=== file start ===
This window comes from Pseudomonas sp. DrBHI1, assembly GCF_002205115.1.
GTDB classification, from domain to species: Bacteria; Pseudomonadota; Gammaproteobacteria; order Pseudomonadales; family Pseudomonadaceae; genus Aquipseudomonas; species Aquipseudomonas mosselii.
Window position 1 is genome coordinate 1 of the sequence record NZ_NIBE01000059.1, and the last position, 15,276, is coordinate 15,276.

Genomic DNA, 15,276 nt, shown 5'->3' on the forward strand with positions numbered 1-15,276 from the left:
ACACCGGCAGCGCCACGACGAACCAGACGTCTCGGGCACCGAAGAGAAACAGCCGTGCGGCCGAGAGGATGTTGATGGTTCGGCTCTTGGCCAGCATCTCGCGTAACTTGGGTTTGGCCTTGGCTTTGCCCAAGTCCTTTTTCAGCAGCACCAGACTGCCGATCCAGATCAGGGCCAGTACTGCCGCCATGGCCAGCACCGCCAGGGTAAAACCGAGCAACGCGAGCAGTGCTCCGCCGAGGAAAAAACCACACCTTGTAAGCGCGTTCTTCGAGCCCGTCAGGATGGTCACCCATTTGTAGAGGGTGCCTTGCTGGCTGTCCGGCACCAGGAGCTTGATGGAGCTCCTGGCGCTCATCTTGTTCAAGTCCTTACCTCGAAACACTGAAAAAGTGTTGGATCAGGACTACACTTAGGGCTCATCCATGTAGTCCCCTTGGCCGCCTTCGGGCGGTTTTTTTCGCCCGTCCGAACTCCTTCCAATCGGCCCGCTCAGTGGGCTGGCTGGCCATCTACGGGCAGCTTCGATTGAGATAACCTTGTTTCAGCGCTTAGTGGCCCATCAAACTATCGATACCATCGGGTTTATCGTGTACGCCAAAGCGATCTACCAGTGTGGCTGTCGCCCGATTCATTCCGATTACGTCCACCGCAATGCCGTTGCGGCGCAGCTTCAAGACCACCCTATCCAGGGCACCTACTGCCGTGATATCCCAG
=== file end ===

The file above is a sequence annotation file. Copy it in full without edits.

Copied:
This window comes from Pseudomonas sp. DrBHI1, assembly GCF_002205115.1.
GTDB classification, from domain to species: Bacteria; Pseudomonadota; Gammaproteobacteria; order Pseudomonadales; family Pseudomonadaceae; genus Aquipseudomonas; species Aquipseudomonas mosselii.
Window position 1 is genome coordinate 1 of the sequence record NZ_NIBE01000059.1, and the last position, 15,276, is coordinate 15,276.

Genomic DNA, 15,276 nt, shown 5'->3' on the forward strand with positions numbered 1-15,276 from the left:
ACACCGGCAGCGCCACGACGAACCAGACGTCTCGGGCACCGAAGAGAAACAGCCGTGCGGCCGAGAGGATGTTGATGGTTCGGCTCTTGGCCAGCATCTCGCGTAACTTGGGTTTGGCCTTGGCTTTGCCCAAGTCCTTTTTCAGCAGCACCAGACTGCCGATCCAGATCAGGGCCAGTACTGCCGCCATGGCCAGCACCGCCAGGGTAAAACCGAGCAACGCGAGCAGTGCTCCGCCGAGGAAAAAACCACACCTTGTAAGCGCGTTCTTCGAGCCCGTCAGGATGGTCACCCATTTGTAGAGGGTGCCTTGCTGGCTGTCCGGCACCAGGAGCTTGATGGAGCTCCTGGCGCTCATCTTGTTCAAGTCCTTACCTCGAAACACTGAAAAAGTGTTGGATCAGGACTACACTTAGGGCTCATCCATGTAGTCCCCTTGGCCGCCTTCGGGCGGTTTTTTTCGCCCGTCCGAACTCCTTCCAATCGGCCCGCTCAGTGGGCTGGCTGGCCATCTACGGGCAGCTTCGATTGAGATAACCTTGTTTCAGCGCTTAGTGGCCCATCAAACTATCGATACCATCGGGTTTATCGTGTACGCCAAAGCGATCTACCAGTGTGGCTGTCGCCCGATTCATTCCGATTACGTCCACCGCAATGCCGTTGCGGCGCAGCTTCAAGACCACCCTATCCAGGGCACCTACTGCCGTGATATCCCAG